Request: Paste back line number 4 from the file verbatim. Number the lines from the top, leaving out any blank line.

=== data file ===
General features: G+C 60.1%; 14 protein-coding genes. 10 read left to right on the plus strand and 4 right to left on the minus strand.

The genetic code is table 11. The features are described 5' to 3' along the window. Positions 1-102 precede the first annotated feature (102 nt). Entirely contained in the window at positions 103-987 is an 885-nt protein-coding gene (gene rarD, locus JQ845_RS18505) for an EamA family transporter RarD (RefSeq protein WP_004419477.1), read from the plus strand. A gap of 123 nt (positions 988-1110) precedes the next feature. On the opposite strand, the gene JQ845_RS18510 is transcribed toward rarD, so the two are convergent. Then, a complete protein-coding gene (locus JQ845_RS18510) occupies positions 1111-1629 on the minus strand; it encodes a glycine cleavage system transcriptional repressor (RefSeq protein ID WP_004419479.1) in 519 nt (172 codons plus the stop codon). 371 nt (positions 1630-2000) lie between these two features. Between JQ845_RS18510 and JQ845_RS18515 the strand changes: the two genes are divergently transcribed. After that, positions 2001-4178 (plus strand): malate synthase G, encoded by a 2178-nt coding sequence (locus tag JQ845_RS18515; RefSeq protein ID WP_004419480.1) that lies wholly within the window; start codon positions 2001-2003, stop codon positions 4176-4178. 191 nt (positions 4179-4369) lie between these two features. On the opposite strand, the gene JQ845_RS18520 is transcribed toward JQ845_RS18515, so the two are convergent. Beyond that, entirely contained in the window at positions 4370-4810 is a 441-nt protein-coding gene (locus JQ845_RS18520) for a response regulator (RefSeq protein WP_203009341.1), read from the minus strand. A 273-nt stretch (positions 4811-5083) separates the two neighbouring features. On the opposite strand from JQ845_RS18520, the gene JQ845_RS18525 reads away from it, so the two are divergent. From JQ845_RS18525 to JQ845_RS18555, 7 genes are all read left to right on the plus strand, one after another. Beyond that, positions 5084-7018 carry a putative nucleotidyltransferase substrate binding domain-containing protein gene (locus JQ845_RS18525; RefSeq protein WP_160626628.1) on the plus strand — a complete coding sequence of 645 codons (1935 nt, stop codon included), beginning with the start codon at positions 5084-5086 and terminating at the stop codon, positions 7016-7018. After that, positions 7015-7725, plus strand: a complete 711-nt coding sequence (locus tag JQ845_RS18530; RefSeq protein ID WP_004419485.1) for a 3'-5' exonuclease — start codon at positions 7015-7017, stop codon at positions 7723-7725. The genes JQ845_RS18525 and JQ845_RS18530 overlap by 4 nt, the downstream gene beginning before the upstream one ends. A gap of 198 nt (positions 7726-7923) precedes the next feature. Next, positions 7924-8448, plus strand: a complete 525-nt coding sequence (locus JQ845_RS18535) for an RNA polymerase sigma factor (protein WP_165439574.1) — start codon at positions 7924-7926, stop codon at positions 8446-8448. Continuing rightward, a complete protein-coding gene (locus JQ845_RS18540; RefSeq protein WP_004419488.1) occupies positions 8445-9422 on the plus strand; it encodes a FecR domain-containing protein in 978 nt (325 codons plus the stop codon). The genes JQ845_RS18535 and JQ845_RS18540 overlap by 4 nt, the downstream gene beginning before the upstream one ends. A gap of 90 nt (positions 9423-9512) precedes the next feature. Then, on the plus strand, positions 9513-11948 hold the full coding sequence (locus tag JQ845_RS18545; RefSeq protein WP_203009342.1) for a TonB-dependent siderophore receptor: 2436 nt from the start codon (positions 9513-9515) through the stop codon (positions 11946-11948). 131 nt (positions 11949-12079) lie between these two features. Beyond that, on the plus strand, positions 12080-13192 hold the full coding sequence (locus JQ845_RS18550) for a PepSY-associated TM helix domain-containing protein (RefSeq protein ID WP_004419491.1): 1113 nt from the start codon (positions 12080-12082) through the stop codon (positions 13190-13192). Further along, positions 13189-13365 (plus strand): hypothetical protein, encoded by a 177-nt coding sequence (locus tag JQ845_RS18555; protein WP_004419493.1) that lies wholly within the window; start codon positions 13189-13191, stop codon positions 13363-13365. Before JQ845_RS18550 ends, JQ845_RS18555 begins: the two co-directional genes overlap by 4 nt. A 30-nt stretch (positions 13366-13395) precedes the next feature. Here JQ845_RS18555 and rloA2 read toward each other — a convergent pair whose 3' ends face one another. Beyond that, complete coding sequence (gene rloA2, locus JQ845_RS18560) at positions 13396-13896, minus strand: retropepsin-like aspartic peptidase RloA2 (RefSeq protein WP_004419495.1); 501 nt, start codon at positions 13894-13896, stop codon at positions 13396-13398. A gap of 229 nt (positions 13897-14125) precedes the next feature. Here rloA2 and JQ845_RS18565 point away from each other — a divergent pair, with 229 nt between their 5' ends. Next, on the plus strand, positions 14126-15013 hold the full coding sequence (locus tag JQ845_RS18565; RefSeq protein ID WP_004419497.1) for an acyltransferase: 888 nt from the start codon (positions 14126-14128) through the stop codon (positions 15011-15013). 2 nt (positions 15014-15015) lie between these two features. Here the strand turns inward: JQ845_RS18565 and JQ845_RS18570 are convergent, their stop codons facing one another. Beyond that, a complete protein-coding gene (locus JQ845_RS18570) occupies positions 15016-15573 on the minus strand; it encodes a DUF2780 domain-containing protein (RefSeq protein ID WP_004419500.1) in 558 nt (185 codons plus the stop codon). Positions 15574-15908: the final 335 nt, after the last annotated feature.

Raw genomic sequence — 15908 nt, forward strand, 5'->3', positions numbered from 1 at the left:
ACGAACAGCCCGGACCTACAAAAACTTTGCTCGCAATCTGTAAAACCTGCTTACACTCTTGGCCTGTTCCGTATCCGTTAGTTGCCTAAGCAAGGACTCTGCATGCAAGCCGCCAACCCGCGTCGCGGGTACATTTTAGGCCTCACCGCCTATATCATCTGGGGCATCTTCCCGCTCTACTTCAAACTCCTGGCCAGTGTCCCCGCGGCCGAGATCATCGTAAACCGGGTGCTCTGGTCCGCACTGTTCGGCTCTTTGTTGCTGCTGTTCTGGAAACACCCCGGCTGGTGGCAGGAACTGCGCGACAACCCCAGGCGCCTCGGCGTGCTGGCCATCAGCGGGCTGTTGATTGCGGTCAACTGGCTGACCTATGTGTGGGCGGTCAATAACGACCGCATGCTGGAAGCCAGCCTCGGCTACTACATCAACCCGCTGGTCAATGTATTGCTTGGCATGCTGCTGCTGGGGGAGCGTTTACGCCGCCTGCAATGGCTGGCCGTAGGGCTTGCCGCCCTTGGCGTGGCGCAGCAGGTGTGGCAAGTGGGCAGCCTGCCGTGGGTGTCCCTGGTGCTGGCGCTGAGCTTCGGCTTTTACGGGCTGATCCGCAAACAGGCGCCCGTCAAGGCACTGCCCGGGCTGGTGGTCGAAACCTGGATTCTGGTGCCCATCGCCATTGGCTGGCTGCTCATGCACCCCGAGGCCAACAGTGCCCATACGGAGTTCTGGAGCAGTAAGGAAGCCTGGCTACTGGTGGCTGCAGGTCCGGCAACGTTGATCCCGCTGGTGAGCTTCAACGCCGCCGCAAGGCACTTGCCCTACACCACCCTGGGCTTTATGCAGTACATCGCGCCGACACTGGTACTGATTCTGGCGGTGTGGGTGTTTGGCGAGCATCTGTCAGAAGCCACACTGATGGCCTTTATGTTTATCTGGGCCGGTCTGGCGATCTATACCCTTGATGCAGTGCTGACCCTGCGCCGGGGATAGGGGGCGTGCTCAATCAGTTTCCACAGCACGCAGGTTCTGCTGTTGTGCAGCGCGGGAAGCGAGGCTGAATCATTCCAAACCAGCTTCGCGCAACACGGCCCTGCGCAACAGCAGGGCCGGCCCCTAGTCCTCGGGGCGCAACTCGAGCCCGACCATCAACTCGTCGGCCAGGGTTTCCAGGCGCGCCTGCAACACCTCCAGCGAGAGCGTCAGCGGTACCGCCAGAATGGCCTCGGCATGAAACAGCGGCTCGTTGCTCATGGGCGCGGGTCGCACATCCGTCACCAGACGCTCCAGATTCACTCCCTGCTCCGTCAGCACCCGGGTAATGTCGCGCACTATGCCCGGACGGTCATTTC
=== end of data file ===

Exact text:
ACGAACAGCCCGGACCTACAAAAACTTTGCTCGCAATCTGTAAAACCTGCTTACACTCTTGGCCTGTTCCGTATCCGTTAGTTGCCTAAGCAAGGACTCTGCATGCAAGCCGCCAACCCGCGTCGCGGGTACATTTTAGGCCTCACCGCCTATATCATCTGGGGCATCTTCCCGCTCTACTTCAAACTCCTGGCCAGTGTCCCCGCGGCCGAGATCATCGTAAACCGGGTGCTCTGGTCCGCACTGTTCGGCTCTTTGTTGCTGCTGTTCTGGAAACACCCCGGCTGGTGGCAGGAACTGCGCGACAACCCCAGGCGCCTCGGCGTGCTGGCCATCAGCGGGCTGTTGATTGCGGTCAACTGGCTGACCTATGTGTGGGCGGTCAATAACGACCGCATGCTGGAAGCCAGCCTCGGCTACTACATCAACCCGCTGGTCAATGTATTGCTTGGCATGCTGCTGCTGGGGGAGCGTTTACGCCGCCTGCAATGGCTGGCCGTAGGGCTTGCCGCCCTTGGCGTGGCGCAGCAGGTGTGGCAAGTGGGCAGCCTGCCGTGGGTGTCCCTGGTGCTGGCGCTGAGCTTCGGCTTTTACGGGCTGATCCGCAAACAGGCGCCCGTCAAGGCACTGCCCGGGCTGGTGGTCGAAACCTGGATTCTGGTGCCCATCGCCATTGGCTGGCTGCTCATGCACCCCGAGGCCAACAGTGCCCATACGGAGTTCTGGAGCAGTAAGGAAGCCTGGCTACTGGTGGCTGCAGGTCCGGCAACGTTGATCCCGCTGGTGAGCTTCAACGCCGCCGCAAGGCACTTGCCCTACACCACCCTGGGCTTTATGCAGTACATCGCGCCGACACTGGTACTGATTCTGGCGGTGTGGGTGTTTGGCGAGCATCTGTCAGAAGCCACACTGATGGCCTTTATGTTTATCTGGGCCGGTCTGGCGATCTATACCCTTGATGCAGTGCTGACCCTGCGCCGGGGATAGGGGGCGTGCTCAATCAGTTTCCACAGCACGCAGGTTCTGCTGTTGTGCAGCGCGGGAAGCGAGGCTGAATCATTCCAAACCAGCTTCGCGCAACACGGCCCTGCGCAACAGCAGGGCCGGCCCCTAGTCCTCGGGGCGCAACTCGAGCCCGACCATCAACTCGTCGGCCAGGGTTTCCAGGCGCGCCTGCAACACCTCCAGCGAGAGCGTCAGCGGTACCGCCAGAATGGCCTCGGCATGAAACAGCGGCTCGTTGCTCATGGGCGCGGGTCGCACATCCGTCACCAGACGCTCCAGATTCACTCCCTGCTCCGTCAGCACCCGGGTAATGTCGCGCACTATGCCCGGACGGTCATTTC